Can you remember how much your first proper gig ticket cost? I can remember mine precisely: £28.50. It was for a show at Edinburgh’s Murrayfield stadium in 1997 by a certain overearnest Irish rock band who I was obsessed with at the time, although they do my head in now.
I can vividly recall staring at the elaborately designed paper ticket incessantly for months leading up to the concert, studying and memorising every detail, both colourful and mundane, including the price tag. A lofty, but not unaffordable sum for a 15-year-old with a paper round. And a not unreasonable price in the grand scheme of things to see one of the biggest bands in the world. Around £50 today, adjusted for inflation. Money very well spent.
Gig tickets cost a lot more now, because of course, everything costs a lot more now. But especially gig tickets it seems, as giant, faceless promoters and ticketing agencies such as Live Nation and its subsidiary Ticketmaster invent ever greedier, crueller and more intricate ways to leech upon people’s love of live music. Their latest contrivance, creeping its way into the industry, may be the greediest and cruellest of all and it’s called “dynamic pricing” – basically surge pricing by another, stealthier name.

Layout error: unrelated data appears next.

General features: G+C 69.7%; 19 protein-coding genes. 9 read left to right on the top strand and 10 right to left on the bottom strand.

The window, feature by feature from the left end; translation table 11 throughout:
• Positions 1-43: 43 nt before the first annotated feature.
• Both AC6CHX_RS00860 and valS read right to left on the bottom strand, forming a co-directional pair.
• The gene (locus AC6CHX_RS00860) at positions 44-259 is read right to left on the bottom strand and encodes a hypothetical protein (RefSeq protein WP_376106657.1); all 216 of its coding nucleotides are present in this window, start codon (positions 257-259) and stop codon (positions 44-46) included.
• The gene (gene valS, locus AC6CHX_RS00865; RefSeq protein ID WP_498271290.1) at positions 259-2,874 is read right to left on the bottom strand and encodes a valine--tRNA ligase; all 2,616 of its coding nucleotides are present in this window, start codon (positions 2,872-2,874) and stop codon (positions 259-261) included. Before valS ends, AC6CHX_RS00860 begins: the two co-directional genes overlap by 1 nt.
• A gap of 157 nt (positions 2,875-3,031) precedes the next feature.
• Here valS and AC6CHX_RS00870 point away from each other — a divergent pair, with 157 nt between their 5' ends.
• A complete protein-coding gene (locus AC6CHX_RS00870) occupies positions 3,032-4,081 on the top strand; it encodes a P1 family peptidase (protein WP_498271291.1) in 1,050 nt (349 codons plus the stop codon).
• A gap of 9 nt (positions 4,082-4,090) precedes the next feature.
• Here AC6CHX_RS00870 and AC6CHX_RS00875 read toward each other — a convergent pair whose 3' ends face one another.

It works just like Uber, whereby, if demand is low then prices remain low, but if demand is high – as is far more often the case, especially for the biggest of acts – then prices can quickly shoot upwards, practically without limit.
Case in point: another gig at Edinburgh’s Murrayfield Stadium, coming up in 2023, which went on sale in mid-July – Bruce Springsteen and the E Street Band, part of the Boss’s first UK tour in seven years. Front standing tickets were originally priced at £155. But as the surge took hold on a show which all but sold out in a matter of minutes, prices jumped to between £400 and £500. At time of writing, some scattered seating tickets were still available, for between £357 and an eye-watering £610 each. Surge price tickets for some of Springsteen’s US shows have spiked at several thousands of dollars.
Live Nation and Ticketmaster claim it’s all about taking on ticket touts, by preventing them from buying up loads of face-value tickets and reselling them at inflated prices at no profit to the artist nor anyone else involved with the show. But in doing so, they’ve effectively become the ticket touts themselves.